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Remote debug server

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Octocat-spinner-32 README.md
Octocat-spinner-32 jecho.js
Octocat-spinner-32 package.json
README.md

JECHO

jecho is a client/server remote debugging tool written for Node.js, which aims to ease the (sad) life of the mobile web developer. It can be used with almost every browser, even desktop ones, but in those cases much more powerful debug tools already exist.

Basically you run the jecho server and you receive a command line. Whatever string you enter from this command line is then sent to the (eventually) connected client(s) (i.e.: a web page opened in a mobile device). That string is then eval'uated in the browser as JavaScript code and the result sent back to the server, which in turn will display it.

Additionally, a jecho.log() utility is provided to be used from within the web page, so that you can send asynchronous messages to the server. The jecho.log() obviously resembles the console.log() tool, but it isn't powerful that much: the serialization of objects is just a JSON.stringify(obj, undefined, 2).

Features

jecho support bidirectional communication thanks to WebSockets. The support is provided for the legacy and current WebSocket specifications (tested on iOS 4, 5, 6 and some versions of Android).

If for some reasons WebSockets are not supported, then you can still use the jecho.log() thanks to XMLHttpRequest and CORS. In this case you'll not be able to send commands to the browser, but just receive the output from jecho.log.

The command line is handled by readline and the history is saved in ~/.jecho-history

Limitations

I've it tested roughly in a lot of different environments, but mostly on WebKit based browser. It also works on Firefox and Opera Mini. Expect differences on how browsers handle the serialization of objects (like window.location).

If more than one client connects to the jecho server (you see the number reported in the console prompt), you'll be able to send commands only to the last one which "talked".

Installation

npm install jecho

Dependencies: websocket, websocket-server, commander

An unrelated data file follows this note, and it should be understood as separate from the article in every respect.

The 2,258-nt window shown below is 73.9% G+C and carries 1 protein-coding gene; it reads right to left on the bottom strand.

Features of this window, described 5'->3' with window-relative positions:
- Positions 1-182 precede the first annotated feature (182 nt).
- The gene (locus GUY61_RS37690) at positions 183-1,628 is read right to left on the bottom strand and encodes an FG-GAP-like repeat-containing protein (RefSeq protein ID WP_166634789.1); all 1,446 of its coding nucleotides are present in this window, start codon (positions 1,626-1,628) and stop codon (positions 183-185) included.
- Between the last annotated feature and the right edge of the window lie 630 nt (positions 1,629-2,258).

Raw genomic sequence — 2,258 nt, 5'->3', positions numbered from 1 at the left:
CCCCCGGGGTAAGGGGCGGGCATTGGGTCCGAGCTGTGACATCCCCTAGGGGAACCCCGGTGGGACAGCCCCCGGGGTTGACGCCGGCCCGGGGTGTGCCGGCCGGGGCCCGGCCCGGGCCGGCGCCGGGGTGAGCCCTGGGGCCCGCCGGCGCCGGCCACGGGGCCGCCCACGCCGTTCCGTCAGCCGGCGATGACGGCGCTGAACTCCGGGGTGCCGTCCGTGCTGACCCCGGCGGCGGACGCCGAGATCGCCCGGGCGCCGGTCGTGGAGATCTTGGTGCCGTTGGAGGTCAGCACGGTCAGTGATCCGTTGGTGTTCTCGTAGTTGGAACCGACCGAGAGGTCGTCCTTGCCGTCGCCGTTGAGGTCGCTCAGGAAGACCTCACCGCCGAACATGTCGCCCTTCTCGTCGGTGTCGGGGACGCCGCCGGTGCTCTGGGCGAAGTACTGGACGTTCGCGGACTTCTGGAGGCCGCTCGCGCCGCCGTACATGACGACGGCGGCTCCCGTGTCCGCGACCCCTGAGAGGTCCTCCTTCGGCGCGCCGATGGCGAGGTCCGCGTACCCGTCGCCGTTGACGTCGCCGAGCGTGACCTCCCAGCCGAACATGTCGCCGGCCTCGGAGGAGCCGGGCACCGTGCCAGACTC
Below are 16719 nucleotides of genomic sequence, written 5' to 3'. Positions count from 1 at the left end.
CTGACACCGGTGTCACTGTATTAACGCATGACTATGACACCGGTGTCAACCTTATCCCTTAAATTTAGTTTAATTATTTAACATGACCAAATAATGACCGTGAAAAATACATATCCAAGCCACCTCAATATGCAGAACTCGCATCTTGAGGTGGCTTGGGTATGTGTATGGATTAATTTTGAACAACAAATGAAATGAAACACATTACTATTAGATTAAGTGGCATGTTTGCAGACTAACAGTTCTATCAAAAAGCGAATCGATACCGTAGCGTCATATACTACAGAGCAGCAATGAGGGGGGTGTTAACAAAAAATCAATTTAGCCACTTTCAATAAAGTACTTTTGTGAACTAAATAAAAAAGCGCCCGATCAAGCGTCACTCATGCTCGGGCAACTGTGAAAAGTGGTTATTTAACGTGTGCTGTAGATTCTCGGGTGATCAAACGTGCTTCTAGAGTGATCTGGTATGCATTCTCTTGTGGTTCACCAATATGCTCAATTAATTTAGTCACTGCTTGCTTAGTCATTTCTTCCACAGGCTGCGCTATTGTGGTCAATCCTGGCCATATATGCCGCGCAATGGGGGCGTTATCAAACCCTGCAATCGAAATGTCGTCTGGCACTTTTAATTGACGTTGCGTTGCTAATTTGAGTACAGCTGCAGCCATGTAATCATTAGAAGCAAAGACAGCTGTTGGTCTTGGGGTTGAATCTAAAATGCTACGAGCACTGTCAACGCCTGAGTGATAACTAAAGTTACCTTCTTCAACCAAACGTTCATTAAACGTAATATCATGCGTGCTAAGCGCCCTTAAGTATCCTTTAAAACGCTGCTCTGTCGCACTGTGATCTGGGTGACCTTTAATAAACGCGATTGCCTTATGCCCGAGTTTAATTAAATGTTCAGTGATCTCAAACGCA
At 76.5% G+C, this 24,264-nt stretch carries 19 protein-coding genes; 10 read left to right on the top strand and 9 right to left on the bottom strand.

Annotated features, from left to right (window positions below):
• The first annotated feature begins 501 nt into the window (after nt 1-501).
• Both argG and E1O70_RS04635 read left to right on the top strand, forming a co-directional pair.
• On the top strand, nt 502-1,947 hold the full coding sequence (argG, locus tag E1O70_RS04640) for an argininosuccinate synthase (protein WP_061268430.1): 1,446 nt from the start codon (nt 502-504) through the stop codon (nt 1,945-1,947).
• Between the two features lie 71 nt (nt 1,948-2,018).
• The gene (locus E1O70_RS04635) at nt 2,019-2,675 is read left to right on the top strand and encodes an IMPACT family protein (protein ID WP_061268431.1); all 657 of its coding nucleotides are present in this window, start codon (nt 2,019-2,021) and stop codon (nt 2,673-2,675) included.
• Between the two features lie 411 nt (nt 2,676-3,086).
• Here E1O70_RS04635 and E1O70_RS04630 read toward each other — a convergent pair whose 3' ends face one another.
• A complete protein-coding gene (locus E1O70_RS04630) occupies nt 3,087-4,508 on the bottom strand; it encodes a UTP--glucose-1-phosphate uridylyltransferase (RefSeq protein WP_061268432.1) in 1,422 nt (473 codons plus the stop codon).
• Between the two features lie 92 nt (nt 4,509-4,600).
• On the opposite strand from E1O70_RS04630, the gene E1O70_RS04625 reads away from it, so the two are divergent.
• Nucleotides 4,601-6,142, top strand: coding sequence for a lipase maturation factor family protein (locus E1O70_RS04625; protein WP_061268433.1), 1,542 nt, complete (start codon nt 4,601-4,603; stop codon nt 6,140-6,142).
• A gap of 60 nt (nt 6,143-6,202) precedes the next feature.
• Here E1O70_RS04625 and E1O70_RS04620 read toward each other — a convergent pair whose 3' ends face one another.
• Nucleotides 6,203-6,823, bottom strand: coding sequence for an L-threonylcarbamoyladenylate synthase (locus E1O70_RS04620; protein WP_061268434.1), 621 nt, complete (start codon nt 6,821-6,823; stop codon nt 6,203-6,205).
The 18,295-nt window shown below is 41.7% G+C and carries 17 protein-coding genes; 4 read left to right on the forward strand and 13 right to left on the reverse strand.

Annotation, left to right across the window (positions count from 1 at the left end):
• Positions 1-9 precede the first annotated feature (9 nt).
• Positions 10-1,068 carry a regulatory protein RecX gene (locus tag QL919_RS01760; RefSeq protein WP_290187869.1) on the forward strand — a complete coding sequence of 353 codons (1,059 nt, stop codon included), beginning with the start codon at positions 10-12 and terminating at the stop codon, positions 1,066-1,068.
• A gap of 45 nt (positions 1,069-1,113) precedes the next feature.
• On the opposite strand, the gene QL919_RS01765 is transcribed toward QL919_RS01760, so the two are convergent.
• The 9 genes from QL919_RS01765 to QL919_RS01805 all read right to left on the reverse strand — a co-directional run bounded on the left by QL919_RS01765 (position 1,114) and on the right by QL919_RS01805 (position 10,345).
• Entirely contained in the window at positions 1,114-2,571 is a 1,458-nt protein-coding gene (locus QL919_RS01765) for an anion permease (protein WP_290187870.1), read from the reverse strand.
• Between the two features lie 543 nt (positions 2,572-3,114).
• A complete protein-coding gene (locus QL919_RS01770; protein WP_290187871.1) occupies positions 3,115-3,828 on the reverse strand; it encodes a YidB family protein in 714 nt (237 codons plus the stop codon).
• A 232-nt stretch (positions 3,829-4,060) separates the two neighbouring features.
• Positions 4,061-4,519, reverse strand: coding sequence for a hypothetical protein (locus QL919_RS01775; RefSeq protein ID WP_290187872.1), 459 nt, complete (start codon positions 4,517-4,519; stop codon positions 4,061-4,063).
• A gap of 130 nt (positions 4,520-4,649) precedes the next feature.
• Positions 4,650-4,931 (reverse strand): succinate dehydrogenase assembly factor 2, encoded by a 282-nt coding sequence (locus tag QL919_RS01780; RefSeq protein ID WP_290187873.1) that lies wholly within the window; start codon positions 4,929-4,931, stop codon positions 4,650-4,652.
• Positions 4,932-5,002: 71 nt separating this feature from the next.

Usage

Run the jecho server with -h to read about a couple of options it accepts.

Insert a JavaScript script tag in the page which you want to enhance with jecho:

<script src="http://<jecho server ip address >/jecho.js"></script>
<script>
 jecho.log("Hello from the jecho client!");
</script>

License

(The MIT License)

Copyright (c) 2012 Claudio Cicali claudio.cicali@gmail.com

Permission is hereby granted, free of charge, to any person obtaining a copy of this software and associated documentation files (the 'Software'), to deal in the Software without restriction, including without limitation the rights to use, copy, modify, merge, publish, distribute, sublicense, and/or sell copies of the Software, and to permit persons to whom the Software is furnished to do so, subject to the following conditions:

The above copyright notice and this permission notice shall be included in all copies or substantial portions of the Software.

THE SOFTWARE IS PROVIDED 'AS IS', WITHOUT WARRANTY OF ANY KIND, EXPRESS OR IMPLIED, INCLUDING BUT NOT LIMITED TO THE WARRANTIES OF MERCHANTABILITY, FITNESS FOR A PARTICULAR PURPOSE AND NONINFRINGEMENT. IN NO EVENT SHALL THE AUTHORS OR COPYRIGHT HOLDERS BE LIABLE FOR ANY CLAIM, DAMAGES OR OTHER LIABILITY, WHETHER IN AN ACTION OF CONTRACT, TORT OR OTHERWISE, ARISING FROM, OUT OF OR IN CONNECTION WITH THE SOFTWARE OR THE USE OR OTHER DEALINGS IN THE SOFTWARE.

Credits

Claudio Cicali claudio.cicali@gmail.com

wcauchois who provided the nice wrapper for the WebSockets fallback

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